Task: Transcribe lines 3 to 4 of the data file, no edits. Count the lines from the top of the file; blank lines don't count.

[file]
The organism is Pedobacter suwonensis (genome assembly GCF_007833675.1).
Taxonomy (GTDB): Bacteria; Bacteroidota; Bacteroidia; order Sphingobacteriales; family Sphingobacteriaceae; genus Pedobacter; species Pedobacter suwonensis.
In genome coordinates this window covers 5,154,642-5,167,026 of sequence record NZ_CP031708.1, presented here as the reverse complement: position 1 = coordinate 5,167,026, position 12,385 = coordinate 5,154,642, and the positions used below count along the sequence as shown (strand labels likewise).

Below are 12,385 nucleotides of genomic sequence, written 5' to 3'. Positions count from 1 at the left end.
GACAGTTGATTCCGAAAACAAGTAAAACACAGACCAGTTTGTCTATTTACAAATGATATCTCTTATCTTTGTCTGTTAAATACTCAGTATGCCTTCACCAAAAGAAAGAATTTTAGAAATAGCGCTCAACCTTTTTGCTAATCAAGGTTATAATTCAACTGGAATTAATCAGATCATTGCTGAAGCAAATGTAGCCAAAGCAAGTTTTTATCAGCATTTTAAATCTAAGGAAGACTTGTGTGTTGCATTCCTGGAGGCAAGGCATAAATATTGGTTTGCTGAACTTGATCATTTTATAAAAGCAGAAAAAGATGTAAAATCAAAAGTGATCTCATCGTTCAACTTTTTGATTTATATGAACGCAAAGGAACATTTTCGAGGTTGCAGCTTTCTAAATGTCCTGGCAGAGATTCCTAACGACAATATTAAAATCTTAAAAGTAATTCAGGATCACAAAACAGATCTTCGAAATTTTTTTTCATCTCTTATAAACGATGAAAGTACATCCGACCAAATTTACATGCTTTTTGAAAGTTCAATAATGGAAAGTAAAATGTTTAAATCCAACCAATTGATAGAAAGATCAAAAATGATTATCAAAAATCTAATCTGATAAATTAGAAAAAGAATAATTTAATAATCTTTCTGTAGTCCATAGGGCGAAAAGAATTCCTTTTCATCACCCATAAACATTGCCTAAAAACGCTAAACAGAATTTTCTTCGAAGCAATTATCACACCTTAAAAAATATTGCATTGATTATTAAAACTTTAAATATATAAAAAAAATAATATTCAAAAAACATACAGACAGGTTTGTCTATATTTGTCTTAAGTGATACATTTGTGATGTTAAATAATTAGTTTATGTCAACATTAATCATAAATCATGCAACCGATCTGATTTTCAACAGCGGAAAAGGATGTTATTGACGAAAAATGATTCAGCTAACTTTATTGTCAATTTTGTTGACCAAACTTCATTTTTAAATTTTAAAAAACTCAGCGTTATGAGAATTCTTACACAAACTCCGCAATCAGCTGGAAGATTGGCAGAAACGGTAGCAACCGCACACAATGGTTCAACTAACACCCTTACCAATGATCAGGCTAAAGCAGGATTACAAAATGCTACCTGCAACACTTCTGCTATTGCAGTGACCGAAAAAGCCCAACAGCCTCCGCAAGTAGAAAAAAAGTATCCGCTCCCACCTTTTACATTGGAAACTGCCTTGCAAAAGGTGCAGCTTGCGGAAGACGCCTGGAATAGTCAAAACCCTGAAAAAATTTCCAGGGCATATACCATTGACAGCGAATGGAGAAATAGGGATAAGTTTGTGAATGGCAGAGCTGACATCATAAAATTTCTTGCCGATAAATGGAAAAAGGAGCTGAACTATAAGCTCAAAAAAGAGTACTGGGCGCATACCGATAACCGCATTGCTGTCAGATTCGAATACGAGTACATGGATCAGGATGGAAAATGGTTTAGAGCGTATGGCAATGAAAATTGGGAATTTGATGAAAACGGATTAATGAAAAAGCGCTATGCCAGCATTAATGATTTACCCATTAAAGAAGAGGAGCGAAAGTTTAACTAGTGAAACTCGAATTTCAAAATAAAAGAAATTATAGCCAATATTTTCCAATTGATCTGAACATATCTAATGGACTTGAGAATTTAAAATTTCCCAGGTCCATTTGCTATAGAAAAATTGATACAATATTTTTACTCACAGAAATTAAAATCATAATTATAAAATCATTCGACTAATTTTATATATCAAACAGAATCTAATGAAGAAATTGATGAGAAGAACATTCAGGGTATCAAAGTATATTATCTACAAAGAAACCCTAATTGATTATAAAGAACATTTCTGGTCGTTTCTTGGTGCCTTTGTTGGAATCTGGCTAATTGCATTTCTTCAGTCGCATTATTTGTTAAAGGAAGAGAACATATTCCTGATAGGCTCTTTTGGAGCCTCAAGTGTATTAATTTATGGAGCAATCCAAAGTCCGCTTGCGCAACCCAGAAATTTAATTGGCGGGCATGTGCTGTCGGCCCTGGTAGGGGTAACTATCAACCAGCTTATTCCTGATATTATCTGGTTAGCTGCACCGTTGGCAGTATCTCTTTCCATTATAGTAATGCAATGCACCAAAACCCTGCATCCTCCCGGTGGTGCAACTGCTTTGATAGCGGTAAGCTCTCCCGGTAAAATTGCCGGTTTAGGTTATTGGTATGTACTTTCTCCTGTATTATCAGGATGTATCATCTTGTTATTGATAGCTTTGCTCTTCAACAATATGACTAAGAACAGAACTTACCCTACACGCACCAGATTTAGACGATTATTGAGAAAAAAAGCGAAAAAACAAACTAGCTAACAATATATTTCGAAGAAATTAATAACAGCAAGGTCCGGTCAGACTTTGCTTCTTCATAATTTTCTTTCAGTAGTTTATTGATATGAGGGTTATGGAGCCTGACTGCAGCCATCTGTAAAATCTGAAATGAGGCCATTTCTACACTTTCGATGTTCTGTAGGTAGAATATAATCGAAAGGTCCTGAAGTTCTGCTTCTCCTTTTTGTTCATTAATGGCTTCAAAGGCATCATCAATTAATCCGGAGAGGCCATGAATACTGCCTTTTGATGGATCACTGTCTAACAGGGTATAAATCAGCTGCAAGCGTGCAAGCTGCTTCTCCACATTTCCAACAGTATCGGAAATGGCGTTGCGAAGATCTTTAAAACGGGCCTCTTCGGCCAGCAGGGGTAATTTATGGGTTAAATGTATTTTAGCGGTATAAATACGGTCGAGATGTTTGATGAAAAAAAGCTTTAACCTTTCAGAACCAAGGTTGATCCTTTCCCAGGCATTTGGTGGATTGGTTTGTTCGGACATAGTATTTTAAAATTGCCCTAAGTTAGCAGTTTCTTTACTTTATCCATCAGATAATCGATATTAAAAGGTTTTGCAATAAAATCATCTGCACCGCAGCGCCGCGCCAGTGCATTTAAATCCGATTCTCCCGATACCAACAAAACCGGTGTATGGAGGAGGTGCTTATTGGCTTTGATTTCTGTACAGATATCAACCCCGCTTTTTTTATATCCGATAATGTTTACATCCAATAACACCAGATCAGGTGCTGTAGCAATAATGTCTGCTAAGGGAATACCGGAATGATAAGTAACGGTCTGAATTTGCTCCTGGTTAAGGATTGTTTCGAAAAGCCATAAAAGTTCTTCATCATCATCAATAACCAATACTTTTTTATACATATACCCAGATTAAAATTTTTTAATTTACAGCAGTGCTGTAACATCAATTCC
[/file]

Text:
In genome coordinates this window covers 5,154,642-5,167,026 of sequence record NZ_CP031708.1, presented here as the reverse complement: position 1 = coordinate 5,167,026, position 12,385 = coordinate 5,154,642, and the positions used below count along the sequence as shown (strand labels likewise).

Below are 12,385 nucleotides of genomic sequence, written 5' to 3'. Positions count from 1 at the left end.